Just Jane Gary Eason _DSC3405

As well as being skilful and brave you also have to be lucky. So "lucky enough to have flown it" is rather double edged.

If you didn't know already, the BBMF hangar is open to the public for guided tours: more information via this link.

You might even get Clive Rowley as your guide - if you're lucky. 

And why not make a day of it, as I did, and pop up the road to see Just Jane - Lancaster NX611 - and friends at the Lincolnshire Aviation Heritage Museum, where restoration work continues apace. 


Spitfires escorting Lancasters? In daylight?

Spits and Lancs FB

Picture © Gary Eason. Licensing is via Alamy; for prints see www.flightartworks.com

High Wycombe, 6 Nov 2014

Ever jump to conclusions?

What do you make of the picture above: Spitfires escorting Lancasters? (available via this link).

A typical first response from people who see it is "Cool picture - but of course it never happened". 

We all know that it was the American bombers that flew the daylight operations on the Western Front in WWII - supported increasingly by long range fighters when they became available. The RAF's Bomber Command sent its 'heavies' over at night, and they were unaccompanied.

But let's spool back a bit and see how I came to make this picture. Essentially, three things came together.

The first (below left) was a photograph which I made at the Flying Legends airshow at IWM Duxford in 2013. The Battle of Britain Memorial Flight's much loved Lancaster bomber and Hawker Hurricane LF363 in formation. Experimenting with a composition one day I multiplied them and thought the result was rather appealing. Maybe - but completely implausible, so it remained undeveloped in my Sketches folder:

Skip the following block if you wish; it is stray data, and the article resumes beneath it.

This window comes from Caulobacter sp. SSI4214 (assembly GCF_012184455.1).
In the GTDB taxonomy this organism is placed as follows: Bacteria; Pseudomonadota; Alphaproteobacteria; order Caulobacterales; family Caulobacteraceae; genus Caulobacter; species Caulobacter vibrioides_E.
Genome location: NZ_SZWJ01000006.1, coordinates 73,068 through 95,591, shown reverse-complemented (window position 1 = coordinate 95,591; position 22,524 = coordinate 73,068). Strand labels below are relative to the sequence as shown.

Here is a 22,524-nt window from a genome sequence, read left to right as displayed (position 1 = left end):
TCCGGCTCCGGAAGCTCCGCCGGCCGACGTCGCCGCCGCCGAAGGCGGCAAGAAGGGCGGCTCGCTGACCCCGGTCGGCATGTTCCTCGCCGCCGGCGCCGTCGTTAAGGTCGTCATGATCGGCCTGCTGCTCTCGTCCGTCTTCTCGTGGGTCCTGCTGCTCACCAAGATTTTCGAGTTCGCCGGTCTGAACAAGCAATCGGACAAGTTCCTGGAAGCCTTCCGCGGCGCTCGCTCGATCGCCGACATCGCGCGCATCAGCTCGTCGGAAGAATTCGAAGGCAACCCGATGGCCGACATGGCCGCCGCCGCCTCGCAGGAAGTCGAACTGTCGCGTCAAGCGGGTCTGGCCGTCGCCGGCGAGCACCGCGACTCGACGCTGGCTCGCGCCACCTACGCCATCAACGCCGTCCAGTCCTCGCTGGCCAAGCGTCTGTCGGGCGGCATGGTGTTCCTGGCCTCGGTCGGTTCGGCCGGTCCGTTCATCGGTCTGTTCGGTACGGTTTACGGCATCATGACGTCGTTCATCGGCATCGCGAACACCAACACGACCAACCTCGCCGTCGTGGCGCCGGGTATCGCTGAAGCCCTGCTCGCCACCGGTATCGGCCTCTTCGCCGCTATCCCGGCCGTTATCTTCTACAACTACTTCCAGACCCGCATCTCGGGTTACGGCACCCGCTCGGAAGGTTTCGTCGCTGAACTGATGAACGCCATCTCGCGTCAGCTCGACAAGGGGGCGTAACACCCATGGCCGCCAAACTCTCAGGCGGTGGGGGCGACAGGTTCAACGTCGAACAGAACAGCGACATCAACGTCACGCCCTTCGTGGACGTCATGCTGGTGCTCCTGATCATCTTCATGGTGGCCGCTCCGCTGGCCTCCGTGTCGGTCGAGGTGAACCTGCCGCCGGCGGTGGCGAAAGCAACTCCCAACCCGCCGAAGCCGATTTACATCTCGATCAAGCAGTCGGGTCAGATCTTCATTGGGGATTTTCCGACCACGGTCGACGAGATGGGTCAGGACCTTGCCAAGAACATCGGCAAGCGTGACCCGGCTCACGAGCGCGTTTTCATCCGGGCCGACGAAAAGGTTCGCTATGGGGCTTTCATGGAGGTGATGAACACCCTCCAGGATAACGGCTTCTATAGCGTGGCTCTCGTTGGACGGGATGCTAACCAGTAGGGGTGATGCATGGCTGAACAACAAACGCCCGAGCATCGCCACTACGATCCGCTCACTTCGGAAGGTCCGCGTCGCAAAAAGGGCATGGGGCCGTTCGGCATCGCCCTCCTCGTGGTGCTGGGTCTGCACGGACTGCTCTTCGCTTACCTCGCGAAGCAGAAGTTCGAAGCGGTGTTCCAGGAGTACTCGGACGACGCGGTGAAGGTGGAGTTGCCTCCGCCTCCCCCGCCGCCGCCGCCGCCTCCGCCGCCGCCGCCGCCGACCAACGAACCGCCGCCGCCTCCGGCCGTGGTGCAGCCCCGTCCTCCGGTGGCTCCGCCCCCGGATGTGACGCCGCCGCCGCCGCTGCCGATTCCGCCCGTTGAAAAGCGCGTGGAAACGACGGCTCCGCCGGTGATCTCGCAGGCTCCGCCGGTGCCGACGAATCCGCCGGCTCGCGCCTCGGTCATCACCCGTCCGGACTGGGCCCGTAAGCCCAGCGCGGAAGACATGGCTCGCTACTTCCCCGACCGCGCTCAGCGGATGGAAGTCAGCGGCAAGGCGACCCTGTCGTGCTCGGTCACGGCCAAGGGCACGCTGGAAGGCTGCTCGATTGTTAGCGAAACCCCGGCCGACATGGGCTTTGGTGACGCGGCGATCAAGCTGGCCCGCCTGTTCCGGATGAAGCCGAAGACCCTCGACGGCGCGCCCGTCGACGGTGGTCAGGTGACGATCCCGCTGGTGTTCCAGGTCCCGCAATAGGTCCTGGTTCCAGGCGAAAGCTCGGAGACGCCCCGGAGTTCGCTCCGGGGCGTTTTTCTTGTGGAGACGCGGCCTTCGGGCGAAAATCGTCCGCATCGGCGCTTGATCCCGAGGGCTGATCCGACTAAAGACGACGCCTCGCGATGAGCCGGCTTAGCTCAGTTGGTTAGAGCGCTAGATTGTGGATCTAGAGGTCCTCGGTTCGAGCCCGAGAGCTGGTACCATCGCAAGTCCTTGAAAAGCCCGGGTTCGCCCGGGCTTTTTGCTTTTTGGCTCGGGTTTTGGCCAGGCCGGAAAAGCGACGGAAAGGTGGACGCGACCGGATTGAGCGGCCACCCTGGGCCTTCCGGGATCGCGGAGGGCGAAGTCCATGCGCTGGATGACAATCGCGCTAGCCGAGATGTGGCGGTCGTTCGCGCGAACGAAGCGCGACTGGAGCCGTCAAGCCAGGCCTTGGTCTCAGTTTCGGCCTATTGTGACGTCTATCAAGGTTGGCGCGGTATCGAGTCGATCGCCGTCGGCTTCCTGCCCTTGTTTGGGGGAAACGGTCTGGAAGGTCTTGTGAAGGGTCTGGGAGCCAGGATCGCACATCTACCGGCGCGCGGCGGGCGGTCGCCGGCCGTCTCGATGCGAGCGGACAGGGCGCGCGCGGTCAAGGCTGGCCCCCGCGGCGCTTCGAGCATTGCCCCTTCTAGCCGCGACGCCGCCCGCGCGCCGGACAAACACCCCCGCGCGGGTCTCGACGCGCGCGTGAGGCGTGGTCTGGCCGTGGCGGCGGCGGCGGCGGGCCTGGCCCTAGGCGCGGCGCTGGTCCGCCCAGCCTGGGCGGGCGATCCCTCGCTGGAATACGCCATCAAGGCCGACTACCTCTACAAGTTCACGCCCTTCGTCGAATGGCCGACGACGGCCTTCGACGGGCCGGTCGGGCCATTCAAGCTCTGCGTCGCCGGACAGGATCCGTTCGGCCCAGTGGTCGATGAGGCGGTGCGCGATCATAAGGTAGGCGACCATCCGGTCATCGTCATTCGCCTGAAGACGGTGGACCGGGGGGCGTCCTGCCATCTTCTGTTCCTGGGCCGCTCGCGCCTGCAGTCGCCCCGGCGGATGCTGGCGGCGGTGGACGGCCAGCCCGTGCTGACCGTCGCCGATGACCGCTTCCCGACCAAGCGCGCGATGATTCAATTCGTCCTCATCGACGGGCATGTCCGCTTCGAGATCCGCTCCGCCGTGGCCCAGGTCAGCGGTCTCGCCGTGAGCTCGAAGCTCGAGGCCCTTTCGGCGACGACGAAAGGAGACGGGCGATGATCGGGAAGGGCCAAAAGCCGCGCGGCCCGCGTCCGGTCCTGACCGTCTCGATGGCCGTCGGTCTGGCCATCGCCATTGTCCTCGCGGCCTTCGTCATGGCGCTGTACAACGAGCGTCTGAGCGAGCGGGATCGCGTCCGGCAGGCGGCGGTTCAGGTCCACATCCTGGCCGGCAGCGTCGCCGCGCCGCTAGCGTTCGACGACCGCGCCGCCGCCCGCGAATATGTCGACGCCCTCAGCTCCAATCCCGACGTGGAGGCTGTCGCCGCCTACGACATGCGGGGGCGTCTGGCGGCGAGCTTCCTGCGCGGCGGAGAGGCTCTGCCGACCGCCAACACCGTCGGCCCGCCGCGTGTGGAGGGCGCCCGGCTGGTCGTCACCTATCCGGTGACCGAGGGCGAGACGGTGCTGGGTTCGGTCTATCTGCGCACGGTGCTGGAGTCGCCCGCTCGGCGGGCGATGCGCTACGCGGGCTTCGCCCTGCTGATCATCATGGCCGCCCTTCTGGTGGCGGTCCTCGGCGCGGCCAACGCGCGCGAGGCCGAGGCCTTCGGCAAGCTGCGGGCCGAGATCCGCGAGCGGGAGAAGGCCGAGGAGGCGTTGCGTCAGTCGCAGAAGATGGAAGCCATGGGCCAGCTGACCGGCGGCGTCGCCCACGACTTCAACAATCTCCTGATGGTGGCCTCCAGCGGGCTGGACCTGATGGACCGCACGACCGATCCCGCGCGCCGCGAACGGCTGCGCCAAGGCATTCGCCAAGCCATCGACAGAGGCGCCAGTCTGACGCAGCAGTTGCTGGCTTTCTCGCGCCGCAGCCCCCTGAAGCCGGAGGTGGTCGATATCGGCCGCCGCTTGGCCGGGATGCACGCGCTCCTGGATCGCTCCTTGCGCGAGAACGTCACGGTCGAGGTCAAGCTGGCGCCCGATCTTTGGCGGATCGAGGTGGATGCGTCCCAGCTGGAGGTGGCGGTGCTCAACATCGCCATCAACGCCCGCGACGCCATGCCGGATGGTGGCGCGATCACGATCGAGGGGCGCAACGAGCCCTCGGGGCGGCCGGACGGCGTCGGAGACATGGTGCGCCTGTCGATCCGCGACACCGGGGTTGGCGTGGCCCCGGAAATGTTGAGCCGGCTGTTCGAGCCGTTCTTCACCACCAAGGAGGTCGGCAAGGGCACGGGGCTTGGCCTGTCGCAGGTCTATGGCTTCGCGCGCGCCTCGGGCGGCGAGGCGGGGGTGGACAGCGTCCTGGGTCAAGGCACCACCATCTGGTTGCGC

(Click to enlarge)

Then I was asked to contribute a number of pictures to a special publication marking the RAF's involvement in D-Day, for the anniversary last June. As part of my research I was reading about how - in light of the Allies' air superiority - Bomber Command dipped its toe back into the daylight operations pool.

Thirdly, in Leo McInstrey's superb book Lancaster I read more about this and how "as the number of daylight raids increased, the Lancasters received fighter cover from the RAF for the first time in the war. 'The Spitfires were a very welcome sight and would accompany you to the target,' said Bob Knights of 617 Squadron. 'They would hang around and see you were all right. ...'."

Well fancy that. My sketch was not so fanciful after all - except that this was not a role the old Hurricane was going to be doing by this time. It had to be Spitfires.

So I realised I was onto something, and it was not something I had seen portrayed elsewhere.

Following the publication of the D-Day bookazine, I heard from the editor that a former Spitfire pilot [update, 2017: the late Tony Cooper, RIP] had said my picture was "just like the real thing", as he had actually done it. 

So, the moral of this for me was, keep an open mind - and do the research.


 TO BUY PRINTS  of any of my works please visit www.flightartworks.com.